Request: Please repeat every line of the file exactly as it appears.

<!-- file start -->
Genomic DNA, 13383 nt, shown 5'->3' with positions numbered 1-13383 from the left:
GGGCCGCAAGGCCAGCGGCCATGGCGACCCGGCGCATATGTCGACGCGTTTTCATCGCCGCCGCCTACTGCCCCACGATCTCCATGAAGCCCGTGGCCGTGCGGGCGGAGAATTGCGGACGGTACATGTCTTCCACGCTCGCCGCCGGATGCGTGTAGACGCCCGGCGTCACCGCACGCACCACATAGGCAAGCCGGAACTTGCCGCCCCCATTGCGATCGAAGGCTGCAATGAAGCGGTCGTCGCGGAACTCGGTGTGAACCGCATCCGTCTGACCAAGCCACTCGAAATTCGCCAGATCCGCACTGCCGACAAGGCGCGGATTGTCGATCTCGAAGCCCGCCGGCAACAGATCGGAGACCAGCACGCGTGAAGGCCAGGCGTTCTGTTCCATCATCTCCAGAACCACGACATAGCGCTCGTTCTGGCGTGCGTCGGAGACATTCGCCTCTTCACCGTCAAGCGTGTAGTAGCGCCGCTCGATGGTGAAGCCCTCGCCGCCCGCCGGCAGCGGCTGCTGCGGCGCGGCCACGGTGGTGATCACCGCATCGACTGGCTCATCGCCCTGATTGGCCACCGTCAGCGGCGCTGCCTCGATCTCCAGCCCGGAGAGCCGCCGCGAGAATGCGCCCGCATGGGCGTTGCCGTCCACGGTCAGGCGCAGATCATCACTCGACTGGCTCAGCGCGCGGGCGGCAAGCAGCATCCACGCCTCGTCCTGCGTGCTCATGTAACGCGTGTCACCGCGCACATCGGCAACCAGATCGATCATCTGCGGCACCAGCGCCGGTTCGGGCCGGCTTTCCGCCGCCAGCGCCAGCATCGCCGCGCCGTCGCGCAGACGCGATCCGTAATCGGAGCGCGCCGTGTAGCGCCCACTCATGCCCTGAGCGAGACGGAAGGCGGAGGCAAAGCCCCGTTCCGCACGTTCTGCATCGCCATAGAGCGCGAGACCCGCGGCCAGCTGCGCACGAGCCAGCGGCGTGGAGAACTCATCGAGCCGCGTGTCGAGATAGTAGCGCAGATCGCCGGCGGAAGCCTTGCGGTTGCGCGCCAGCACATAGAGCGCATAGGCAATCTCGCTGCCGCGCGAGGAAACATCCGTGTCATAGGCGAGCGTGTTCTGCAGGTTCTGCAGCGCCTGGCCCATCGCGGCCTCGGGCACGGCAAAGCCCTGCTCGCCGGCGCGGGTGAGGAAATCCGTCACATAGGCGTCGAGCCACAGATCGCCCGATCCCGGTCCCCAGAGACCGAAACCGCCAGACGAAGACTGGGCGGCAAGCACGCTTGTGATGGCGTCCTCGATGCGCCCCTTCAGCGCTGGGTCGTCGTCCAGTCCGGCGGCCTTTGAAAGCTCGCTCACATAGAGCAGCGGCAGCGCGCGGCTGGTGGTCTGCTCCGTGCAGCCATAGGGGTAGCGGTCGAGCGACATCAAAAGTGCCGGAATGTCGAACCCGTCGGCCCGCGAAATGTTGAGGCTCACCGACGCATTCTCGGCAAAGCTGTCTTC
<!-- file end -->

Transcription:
Genomic DNA, 13383 nt, shown 5'->3' with positions numbered 1-13383 from the left:
GGGCCGCAAGGCCAGCGGCCATGGCGACCCGGCGCATATGTCGACGCGTTTTCATCGCCGCCGCCTACTGCCCCACGATCTCCATGAAGCCCGTGGCCGTGCGGGCGGAGAATTGCGGACGGTACATGTCTTCCACGCTCGCCGCCGGATGCGTGTAGACGCCCGGCGTCACCGCACGCACCACATAGGCAAGCCGGAACTTGCCGCCCCCATTGCGATCGAAGGCTGCAATGAAGCGGTCGTCGCGGAACTCGGTGTGAACCGCATCCGTCTGACCAAGCCACTCGAAATTCGCCAGATCCGCACTGCCGACAAGGCGCGGATTGTCGATCTCGAAGCCCGCCGGCAACAGATCGGAGACCAGCACGCGTGAAGGCCAGGCGTTCTGTTCCATCATCTCCAGAACCACGACATAGCGCTCGTTCTGGCGTGCGTCGGAGACATTCGCCTCTTCACCGTCAAGCGTGTAGTAGCGCCGCTCGATGGTGAAGCCCTCGCCGCCCGCCGGCAGCGGCTGCTGCGGCGCGGCCACGGTGGTGATCACCGCATCGACTGGCTCATCGCCCTGATTGGCCACCGTCAGCGGCGCTGCCTCGATCTCCAGCCCGGAGAGCCGCCGCGAGAATGCGCCCGCATGGGCGTTGCCGTCCACGGTCAGGCGCAGATCATCACTCGACTGGCTCAGCGCGCGGGCGGCAAGCAGCATCCACGCCTCGTCCTGCGTGCTCATGTAACGCGTGTCACCGCGCACATCGGCAACCAGATCGATCATCTGCGGCACCAGCGCCGGTTCGGGCCGGCTTTCCGCCGCCAGCGCCAGCATCGCCGCGCCGTCGCGCAGACGCGATCCGTAATCGGAGCGCGCCGTGTAGCGCCCACTCATGCCCTGAGCGAGACGGAAGGCGGAGGCAAAGCCCCGTTCCGCACGTTCTGCATCGCCATAGAGCGCGAGACCCGCGGCCAGCTGCGCACGAGCCAGCGGCGTGGAGAACTCATCGAGCCGCGTGTCGAGATAGTAGCGCAGATCGCCGGCGGAAGCCTTGCGGTTGCGCGCCAGCACATAGAGCGCATAGGCAATCTCGCTGCCGCGCGAGGAAACATCCGTGTCATAGGCGAGCGTGTTCTGCAGGTTCTGCAGCGCCTGGCCCATCGCGGCCTCGGGCACGGCAAAGCCCTGCTCGCCGGCGCGGGTGAGGAAATCCGTCACATAGGCGTCGAGCCACAGATCGCCCGATCCCGGTCCCCAGAGACCGAAACCGCCAGACGAAGACTGGGCGGCAAGCACGCTTGTGATGGCGTCCTCGATGCGCCCCTTCAGCGCTGGGTCGTCGTCCAGTCCGGCGGCCTTTGAAAGCTCGCTCACATAGAGCAGCGGCAGCGCGCGGCTGGTGGTCTGCTCCGTGCAGCCATAGGGGTAGCGGTCGAGCGACATCAAAAGTGCCGGAATGTCGAACCCGTCGGCCCGCGAAATGTTGAGGCTCACCGACGCATTCTCGGCAAAGCTGTCTTC